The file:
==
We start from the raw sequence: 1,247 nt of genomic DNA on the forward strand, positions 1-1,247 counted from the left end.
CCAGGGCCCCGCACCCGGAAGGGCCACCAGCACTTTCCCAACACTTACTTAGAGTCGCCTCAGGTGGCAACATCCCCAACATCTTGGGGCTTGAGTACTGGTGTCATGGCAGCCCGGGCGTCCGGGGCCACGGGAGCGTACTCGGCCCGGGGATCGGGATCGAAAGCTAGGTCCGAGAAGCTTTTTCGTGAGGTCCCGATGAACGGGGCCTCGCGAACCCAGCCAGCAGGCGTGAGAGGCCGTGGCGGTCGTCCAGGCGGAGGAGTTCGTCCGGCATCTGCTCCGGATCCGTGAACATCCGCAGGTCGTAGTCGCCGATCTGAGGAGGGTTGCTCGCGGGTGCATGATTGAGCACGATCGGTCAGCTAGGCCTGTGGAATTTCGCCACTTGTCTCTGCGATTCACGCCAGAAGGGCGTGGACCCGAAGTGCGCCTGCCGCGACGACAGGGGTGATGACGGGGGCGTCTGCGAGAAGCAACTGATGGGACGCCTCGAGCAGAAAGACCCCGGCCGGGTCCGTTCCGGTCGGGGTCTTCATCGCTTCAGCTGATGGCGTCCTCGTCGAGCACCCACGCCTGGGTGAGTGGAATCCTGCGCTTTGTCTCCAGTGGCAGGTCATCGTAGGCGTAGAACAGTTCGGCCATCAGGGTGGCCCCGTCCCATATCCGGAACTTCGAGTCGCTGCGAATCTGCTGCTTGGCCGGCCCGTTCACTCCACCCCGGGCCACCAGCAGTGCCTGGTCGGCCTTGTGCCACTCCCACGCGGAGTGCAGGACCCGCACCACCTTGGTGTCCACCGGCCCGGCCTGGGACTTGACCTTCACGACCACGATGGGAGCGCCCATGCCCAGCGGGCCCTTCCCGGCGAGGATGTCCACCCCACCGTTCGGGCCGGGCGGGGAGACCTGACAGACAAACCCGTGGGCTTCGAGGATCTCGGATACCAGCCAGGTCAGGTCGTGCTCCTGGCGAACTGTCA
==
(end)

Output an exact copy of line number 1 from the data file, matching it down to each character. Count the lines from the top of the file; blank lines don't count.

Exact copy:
We start from the raw sequence: 1,247 nt of genomic DNA on the forward strand, positions 1-1,247 counted from the left end.